We have gathered the following New Jersey laws and statutes pertaining to the offense of resisting arrest. Also included within this section are the related laws governing hindering prosecution and contempt. The statutes provided below are meant only to serve as general information. If you have been charged under one of the following statutes, please contact Villani & DeLuca, P.C. at (732) 965-3350 for a free consultation.
Resisting Arrest Laws in NJ:
- 2C:29-2. Resisting arrest. – A person is guilty of resisting arrest if he uses means such as threats or physical force to prevent a law enforcement officer from effecting an arrest. Resisting arrest is a disorderly persons or criminal offense, depending on whether any serious injury or death, or risk of serious injury or death occurred as a result of the offender’s actions.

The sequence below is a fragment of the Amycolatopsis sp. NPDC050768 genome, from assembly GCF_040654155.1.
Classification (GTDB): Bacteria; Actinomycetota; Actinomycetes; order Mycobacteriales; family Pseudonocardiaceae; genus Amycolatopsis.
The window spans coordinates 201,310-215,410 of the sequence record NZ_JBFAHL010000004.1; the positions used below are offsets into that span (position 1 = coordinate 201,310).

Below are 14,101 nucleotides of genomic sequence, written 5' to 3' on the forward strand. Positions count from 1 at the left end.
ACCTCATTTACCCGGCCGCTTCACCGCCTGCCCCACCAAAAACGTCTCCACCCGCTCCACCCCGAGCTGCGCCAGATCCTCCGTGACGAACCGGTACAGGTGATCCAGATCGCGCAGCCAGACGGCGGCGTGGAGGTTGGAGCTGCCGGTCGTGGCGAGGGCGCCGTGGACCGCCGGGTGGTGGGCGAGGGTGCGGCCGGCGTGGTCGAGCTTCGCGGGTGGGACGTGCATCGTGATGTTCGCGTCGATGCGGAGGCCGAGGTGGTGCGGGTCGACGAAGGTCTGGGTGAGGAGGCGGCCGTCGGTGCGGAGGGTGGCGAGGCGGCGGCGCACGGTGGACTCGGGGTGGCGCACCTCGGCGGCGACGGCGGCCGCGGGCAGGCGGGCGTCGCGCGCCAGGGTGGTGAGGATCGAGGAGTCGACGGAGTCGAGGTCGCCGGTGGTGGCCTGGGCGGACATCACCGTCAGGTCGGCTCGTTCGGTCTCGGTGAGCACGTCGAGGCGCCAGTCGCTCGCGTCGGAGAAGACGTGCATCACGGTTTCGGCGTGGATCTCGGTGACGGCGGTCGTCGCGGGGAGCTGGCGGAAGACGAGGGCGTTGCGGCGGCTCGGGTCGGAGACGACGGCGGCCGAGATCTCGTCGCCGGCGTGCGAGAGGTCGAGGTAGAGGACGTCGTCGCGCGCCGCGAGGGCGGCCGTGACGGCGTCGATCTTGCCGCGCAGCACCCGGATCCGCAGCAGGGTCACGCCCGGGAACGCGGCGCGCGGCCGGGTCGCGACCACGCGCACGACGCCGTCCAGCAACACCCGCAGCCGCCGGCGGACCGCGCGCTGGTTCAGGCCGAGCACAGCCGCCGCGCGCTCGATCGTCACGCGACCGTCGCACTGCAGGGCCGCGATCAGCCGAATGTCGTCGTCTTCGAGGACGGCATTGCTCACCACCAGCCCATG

- 2C:29-3. Hindering apprehension or prosecution. – Hindering apprehension of prosecution includes acts such as harboring an offender, helping the offender to flee by providing money, weapons, transportation, etc., and concealing or destroying criminal evidence.
- 2C:29-3.1. Infliction of harm to animal used by law enforcement. – Intentionally killing or causing injury to an animal used by a law enforcement agency is a third degree crime, punishable by a fine of $15,000 and a minimum prison sentence of five years, with no eligibility for parole.
- 2C:29-9. Contempt. – A person who knowingly disobeys a judicial order, or hinders, obstructs or impedes the effectuation of a judicial order, will be found guilty of contempt, which is a fourth degree crime.